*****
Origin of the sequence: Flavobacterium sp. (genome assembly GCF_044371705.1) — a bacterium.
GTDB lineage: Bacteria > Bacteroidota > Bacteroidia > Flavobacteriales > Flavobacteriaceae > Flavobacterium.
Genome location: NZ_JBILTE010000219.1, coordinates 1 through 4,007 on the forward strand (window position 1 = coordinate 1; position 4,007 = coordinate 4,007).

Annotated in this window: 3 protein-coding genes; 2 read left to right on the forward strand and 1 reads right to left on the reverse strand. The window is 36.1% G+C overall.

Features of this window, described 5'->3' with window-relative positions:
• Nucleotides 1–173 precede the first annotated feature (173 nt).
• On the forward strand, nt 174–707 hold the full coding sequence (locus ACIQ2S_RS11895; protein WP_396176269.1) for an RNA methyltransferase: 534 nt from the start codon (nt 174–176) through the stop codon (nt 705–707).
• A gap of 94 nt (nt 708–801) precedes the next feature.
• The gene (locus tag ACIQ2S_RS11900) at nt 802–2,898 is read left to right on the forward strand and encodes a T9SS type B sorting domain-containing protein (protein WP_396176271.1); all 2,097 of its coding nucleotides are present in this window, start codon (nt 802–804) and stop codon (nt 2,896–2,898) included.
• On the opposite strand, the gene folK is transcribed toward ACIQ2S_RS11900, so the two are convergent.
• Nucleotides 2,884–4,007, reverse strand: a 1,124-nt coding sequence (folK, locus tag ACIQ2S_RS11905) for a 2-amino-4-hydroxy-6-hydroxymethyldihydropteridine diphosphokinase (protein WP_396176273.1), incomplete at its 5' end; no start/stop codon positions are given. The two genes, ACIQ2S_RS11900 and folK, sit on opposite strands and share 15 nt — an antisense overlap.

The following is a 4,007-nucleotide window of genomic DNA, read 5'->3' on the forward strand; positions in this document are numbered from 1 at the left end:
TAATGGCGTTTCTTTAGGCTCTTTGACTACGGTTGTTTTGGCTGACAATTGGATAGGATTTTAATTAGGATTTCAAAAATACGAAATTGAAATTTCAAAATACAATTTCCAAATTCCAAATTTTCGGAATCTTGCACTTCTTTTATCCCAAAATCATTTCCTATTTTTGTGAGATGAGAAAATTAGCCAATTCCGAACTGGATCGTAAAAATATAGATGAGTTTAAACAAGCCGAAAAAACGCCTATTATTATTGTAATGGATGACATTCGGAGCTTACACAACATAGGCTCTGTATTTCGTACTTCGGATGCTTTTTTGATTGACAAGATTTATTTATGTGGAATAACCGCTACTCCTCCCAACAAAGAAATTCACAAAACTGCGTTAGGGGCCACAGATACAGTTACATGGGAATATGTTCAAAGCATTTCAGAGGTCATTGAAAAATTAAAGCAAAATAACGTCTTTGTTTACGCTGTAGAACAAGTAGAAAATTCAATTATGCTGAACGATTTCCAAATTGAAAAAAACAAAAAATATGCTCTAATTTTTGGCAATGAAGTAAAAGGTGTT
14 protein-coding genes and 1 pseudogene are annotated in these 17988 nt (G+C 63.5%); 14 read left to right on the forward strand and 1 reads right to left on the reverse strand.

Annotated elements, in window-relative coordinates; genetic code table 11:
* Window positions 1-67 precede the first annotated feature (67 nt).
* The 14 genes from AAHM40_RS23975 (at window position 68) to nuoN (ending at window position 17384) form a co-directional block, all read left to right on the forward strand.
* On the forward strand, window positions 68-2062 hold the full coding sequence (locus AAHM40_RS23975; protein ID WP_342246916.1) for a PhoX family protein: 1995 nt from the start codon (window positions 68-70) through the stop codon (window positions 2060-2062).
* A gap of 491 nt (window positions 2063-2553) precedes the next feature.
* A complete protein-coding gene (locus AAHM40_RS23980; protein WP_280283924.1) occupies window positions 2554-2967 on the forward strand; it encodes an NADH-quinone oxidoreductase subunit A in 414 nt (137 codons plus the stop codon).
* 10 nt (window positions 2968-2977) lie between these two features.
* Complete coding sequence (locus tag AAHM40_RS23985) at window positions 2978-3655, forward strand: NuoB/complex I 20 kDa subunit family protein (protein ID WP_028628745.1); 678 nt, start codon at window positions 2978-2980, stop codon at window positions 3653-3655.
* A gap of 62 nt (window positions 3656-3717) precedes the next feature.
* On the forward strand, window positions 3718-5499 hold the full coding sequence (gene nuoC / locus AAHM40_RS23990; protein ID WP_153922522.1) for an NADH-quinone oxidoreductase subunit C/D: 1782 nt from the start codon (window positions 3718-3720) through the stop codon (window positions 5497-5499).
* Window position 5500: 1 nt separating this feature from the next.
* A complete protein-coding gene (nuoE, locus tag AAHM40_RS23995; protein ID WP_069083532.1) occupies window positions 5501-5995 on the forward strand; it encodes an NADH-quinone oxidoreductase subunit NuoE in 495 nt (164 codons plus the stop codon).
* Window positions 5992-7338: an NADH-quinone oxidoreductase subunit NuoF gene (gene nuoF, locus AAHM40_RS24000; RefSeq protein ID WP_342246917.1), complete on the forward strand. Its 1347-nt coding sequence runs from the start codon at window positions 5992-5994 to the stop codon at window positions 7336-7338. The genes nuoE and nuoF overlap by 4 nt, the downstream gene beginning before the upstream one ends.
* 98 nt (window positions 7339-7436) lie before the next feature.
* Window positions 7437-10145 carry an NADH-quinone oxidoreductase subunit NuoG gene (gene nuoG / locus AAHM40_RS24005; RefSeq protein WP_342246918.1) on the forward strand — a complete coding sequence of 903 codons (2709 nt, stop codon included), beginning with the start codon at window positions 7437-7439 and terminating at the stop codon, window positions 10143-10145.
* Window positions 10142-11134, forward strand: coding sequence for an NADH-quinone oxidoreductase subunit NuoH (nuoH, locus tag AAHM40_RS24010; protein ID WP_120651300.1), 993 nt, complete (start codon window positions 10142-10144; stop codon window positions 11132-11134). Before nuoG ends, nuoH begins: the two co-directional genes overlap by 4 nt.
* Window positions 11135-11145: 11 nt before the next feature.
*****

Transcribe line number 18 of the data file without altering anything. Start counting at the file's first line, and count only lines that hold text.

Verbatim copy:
* On the forward strand, window positions 68-2062 hold the full coding sequence (locus AAHM40_RS23975; protein ID WP_342246916.1) for a PhoX family protein: 1995 nt from the start codon (window positions 68-70) through the stop codon (window positions 2060-2062).